DCI Hillenkoetter, with the concurrence of the other intelligence chiefs, forwarded the proposed action to the NSC. Sidney Souers, by then the executive secretary of the NSC, responded by questioning why the NSC should oversee the USCIB directly when it already had a DCI to whom it looked to coordinate all intelligence matters. That Souers would ask this question suggests that translating the still new notion of a “DCI” into something of potentially practical consequence for centralized leadership and management of intelligence was alive in at least some minds at the time.
Apparently taking his cue from Souers, Hillenkoetter redrafted the paper to reflect what he took to be White House guidance on the issue and forwarded it to the NSC, noting that all except the DCI dissented from it. The NSC chose not to endorse the view of its executive secretary and instead issued an NSCID supporting the majority of community leaders in establishing a USCIB reporting to the NSC. This episode stood as the only instance of a DCI’s attempting to assert authority over this field until DCI Stansfield Turner unsuccessfully sought control over NSA in 1977. The result was the approval in mid-1948 by the full NSC, led by Secretary of Defense Forrestal—the strongest advocate on the NSC of strengthening DCI authority—of an NSCID enshrining the policy that communications intelligence was to be treated “as being outside the framework of other or general intelligence activities” referred to in the 1947 National Security Act.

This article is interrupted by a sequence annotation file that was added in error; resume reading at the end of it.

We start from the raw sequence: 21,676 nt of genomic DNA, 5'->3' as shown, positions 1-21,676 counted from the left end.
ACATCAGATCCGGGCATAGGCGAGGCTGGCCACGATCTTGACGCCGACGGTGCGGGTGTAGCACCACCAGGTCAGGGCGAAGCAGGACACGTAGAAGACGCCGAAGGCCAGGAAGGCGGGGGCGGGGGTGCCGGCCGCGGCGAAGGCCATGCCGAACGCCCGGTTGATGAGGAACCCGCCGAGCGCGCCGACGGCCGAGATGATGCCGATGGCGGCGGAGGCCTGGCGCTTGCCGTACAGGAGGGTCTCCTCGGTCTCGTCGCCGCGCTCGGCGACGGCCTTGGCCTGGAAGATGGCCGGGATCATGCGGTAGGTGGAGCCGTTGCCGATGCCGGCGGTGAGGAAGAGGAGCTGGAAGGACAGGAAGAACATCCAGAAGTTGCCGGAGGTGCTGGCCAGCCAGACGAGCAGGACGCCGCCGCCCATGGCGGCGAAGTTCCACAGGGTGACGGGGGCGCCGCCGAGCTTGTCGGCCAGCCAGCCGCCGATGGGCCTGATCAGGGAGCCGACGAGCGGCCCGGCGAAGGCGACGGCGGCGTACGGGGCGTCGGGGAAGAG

This disconnection of communications intelligence from all other foreign intelligence activities that the DCI was supposed to coordinate seems “curious” when viewed in retrospect, especially given its importance as a source of information and its large size in resource terms. To postwar American leaders well aware of its role in World War II and of its continuing importance, however, it seemed entirely natural to treat it separately. Senior officials had not given OSS access to communications intelligence except for its counterintelligence operations, so wartime precedent did not suggest that the DCI or CIA should be involved in its management (and at no point did William Donovan propose that the postwar intelligence chief he so much wanted to be have a key role in this regard). Top officials continued to believe after the war that the special nature of this intelligence merited strict compartmentation. Also, the organizations performing this kind of work were military, not civilian, and their continued integration with military organizations made operational sense, especially for tactical support. Finally, the creation of a DCI aimed especially at the objective of adding a US capability for national intelligence, not gathering existing intelligence activities into one organizational basket.